The further up the pyramid, the greater the need for values based (consultative) selling

Consultative Transactional Quotient

Consultative salespeople are different in their behaviour from Transactional salespeople. It is important to analyse and determine what type of sales approach better fits your business – a transactional sales approach for one-off, commodity type sales, or a consultative approach for your more complex, longer-lead time sales?

Value selling, or consultative selling, occurs where the customer doesn’t know precisely what they want to buy but knows what they want to achieve. The sales person’s role is to work with that customer collaboratively (or ‘consultatively’) to create a solution to their problem. Inevitably, this type of selling requires building relationships, sometimes over a long timespan and so that ability to build and nurture customer relationships is a critical skill for the consultative sales person.

Customers who are looking for a solution to their problem are likely to be less price-sensitive than customers who know what they want to buy.

The flip side of value or consultative selling is transactional selling, where the customer knows precisely what they want to buy and therefore the sales person’s role is to communicate the value of the product or service. This is often a shorter sales cycle as it will be made up of a series of transactions and there is less need to build relationships.

The Great Market Potential of Voluntary Benefits

To understand the potential of the voluntary market, consider that, according to a 2011 analysis by McKinsey & Company cited in Benefits Selling magazine:

  • Voluntary premiums are growing as much as 10 times faster than employer-paid premiums.
  • Voluntary benefits are estimated to contribute more to industry profits than employer-paid plans by 2015.
  • Furthermore, according to LIMRA, the marketing research arm of the insurance industry, 30% of U.S. employers are considering adding a voluntary benefit within the next two years.

Given the uncertainty over health care revenues and the economy, more benefits brokers today see sales of voluntary – employee-pay-all – products as key to their future success.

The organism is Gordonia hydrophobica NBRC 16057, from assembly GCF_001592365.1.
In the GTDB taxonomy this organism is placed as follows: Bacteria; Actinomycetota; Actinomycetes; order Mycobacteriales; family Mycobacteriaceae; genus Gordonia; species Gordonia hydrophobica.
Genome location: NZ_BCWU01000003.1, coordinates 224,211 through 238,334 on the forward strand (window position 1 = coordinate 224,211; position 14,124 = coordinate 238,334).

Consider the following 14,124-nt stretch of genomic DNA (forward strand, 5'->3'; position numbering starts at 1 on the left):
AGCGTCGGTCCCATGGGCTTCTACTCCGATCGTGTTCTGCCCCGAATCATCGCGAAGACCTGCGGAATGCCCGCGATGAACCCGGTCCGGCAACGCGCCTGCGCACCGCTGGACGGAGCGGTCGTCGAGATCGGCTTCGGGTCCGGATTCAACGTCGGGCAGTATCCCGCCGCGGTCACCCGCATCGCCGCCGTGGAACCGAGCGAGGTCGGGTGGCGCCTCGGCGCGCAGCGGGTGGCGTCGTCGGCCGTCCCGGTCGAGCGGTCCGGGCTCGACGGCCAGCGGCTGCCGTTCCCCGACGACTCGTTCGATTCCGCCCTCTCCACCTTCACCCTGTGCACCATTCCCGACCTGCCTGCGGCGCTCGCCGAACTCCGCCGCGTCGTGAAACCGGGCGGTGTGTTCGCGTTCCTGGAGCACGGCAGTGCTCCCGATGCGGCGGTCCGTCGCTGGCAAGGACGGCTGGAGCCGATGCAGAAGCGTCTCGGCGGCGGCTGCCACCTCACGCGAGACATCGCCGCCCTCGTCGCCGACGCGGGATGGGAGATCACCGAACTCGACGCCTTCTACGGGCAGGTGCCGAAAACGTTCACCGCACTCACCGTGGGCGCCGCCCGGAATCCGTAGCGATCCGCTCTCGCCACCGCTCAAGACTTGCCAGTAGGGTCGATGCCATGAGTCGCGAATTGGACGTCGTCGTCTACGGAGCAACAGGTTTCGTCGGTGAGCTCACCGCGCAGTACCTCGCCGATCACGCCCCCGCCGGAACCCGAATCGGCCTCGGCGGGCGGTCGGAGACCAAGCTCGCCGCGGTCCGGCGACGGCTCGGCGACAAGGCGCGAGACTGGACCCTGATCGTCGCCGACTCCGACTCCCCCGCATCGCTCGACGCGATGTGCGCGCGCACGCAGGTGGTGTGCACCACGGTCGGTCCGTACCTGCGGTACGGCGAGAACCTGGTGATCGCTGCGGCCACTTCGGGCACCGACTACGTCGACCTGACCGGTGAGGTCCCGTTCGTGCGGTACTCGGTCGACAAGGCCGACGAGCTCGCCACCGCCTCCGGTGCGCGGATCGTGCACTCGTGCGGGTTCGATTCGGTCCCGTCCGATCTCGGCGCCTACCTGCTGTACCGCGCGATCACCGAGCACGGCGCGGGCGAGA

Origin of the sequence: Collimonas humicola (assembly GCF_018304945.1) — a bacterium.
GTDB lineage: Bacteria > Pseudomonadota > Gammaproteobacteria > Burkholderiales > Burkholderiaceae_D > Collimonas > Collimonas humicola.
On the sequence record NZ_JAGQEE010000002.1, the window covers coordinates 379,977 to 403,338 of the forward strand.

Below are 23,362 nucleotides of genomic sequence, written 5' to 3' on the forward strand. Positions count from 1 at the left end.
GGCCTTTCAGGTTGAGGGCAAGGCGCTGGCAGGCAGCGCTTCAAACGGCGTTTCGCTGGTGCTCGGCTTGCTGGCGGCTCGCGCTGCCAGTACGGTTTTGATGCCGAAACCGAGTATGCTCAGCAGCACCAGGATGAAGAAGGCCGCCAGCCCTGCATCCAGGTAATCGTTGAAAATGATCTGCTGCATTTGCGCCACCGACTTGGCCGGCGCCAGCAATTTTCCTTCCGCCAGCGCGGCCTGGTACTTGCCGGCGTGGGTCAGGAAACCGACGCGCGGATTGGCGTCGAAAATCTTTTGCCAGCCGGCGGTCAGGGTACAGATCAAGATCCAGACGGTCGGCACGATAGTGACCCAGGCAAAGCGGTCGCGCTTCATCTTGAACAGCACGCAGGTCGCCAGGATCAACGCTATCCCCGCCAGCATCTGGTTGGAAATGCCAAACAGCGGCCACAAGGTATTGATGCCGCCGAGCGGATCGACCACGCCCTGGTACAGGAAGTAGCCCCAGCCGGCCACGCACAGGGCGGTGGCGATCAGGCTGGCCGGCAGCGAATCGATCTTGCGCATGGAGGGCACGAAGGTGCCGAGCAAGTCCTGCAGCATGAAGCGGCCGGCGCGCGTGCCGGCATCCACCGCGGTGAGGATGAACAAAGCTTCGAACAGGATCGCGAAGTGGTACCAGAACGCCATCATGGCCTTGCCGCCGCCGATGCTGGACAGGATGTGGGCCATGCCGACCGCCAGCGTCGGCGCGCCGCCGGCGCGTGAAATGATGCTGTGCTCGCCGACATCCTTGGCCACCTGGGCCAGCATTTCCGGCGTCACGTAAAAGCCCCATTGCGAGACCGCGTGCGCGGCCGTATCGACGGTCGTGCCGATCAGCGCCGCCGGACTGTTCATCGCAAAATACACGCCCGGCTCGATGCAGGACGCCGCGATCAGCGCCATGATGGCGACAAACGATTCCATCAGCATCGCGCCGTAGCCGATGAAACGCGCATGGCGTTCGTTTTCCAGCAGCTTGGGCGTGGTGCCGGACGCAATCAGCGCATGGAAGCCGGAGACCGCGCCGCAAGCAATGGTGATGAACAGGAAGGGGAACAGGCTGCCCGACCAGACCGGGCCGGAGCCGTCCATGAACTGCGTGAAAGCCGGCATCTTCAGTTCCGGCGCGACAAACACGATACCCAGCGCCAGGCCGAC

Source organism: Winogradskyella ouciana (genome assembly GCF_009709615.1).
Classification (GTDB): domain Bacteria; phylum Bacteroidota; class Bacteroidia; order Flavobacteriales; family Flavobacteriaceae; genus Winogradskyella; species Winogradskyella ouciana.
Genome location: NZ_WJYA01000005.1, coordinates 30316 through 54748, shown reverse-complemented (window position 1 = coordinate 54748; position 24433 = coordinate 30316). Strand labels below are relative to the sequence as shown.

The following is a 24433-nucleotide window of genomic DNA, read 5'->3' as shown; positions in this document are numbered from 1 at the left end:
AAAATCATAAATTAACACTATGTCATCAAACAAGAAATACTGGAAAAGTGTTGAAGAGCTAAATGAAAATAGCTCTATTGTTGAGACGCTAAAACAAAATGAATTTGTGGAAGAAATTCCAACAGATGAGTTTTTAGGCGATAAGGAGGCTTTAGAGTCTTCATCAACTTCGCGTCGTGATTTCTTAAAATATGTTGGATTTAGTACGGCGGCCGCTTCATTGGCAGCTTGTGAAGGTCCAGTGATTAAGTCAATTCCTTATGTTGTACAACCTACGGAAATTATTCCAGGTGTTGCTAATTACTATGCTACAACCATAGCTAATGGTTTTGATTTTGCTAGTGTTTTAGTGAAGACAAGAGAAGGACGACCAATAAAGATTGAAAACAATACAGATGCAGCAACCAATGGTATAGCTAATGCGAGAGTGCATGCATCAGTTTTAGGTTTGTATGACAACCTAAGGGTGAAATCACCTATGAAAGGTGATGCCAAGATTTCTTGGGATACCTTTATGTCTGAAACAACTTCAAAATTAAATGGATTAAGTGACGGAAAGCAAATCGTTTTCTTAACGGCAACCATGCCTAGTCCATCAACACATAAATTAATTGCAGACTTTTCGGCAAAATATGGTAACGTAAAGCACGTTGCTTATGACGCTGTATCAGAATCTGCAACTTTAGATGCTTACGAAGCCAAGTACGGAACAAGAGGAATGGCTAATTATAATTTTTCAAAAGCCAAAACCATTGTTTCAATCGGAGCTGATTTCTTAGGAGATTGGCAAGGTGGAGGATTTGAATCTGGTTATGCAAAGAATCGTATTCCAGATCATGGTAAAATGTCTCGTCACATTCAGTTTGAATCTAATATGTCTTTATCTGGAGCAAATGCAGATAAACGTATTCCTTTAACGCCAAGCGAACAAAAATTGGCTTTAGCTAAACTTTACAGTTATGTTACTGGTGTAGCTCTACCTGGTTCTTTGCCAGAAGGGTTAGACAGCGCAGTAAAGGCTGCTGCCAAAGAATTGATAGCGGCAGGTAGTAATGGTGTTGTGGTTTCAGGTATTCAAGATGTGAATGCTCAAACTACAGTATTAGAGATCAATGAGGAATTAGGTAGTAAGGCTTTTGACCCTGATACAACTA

Selling voluntary, however, is new territory for most brokers. According to a survey conducted by Eastbridge Consulting Group in March 2012, over 70% of benefits brokers said voluntary sales account for less than 10% of their total revenues.

Top brokers say that taking a consultative vs. a transactional approach to selling can help.

What is Consultative Selling?

In his book, “Rethinking the Sales Force,” Neil Rackham explains that a fundamental shift has occurred in the marketplace:

As customer choices have increased, both as a result of competition and because products and services are increasingly customized, understanding the customer has become an ever more important element of successful selling.

Rackham describes the three “pillars” of consultative selling:

  • Helping customers understand their problems and opportunities in a new or different way;
  • Showing customers new or better solutions to their problems;
  • Acting as advocates within provider organizations.

Differences Between Product and Solutions Selling

CEB Global’s Corporate Executive Board, 2012 – – has identified Voluntary Sales as a third era in the evolution of selling based on delivering “customer insights.” Here are some identified differences between product selling and solutions (or consultative) selling:

Product Selling Solutions Selling
Nature of the sales conversation Lead with features and benefits Lead with questions
Ideal sales rep profile “Talking brochure” Interrogator
Key stakeholders to engage Decisionmaker Coach/advocates
When to engage When customer assesses options When customer understands needs
Flow of information Customer places order Customer coaches on how they buy

Nelson L. Griswold, one of the benefits industry’s leading authorities on consultative selling and cross-selling voluntary benefits points out that employers are hungry for guidance and direction on benefits and will eagerly engage with a broker who can drive their benefits strategy.

Re-frame the Conversation

Speakers at this year’s Benefits Selling conference offered this advice for brokers:

  • Connect employee needs into one seamless program for the employer – through one carrier or by integrating with a third party administrator.
  • Focus on state-of-the-art benefits administration and enrollment innovation, taking the employer out of the middle.
  • Focus on employees’ overall needs regarding health and wellness, retirement savings and income and protection from catastrophe.
  • Have a broader knowledge of benefits, not a siloed, specialty approach.
  • Expand relationships beyond benefits decision makers to a team of stakeholders (finance, communications, marketing, procurement, etc.) Bring them together for discussions.


Eighth Annual Benefits Selling Expo, May 9-11, 2012.
Griswold, Nelson L., “Are You Driving the Benefits Strategy? Employee Benefit Advisor, August 2011.
Griswold, Nelson L., “Cross-sell Voluntary with a Consultative Approach,” Employee Benefit Advisor, December 2011.
Rackham, Neil & De Vincentis, John, Rethinking the Sales Force, McGraw-Hill, 1999.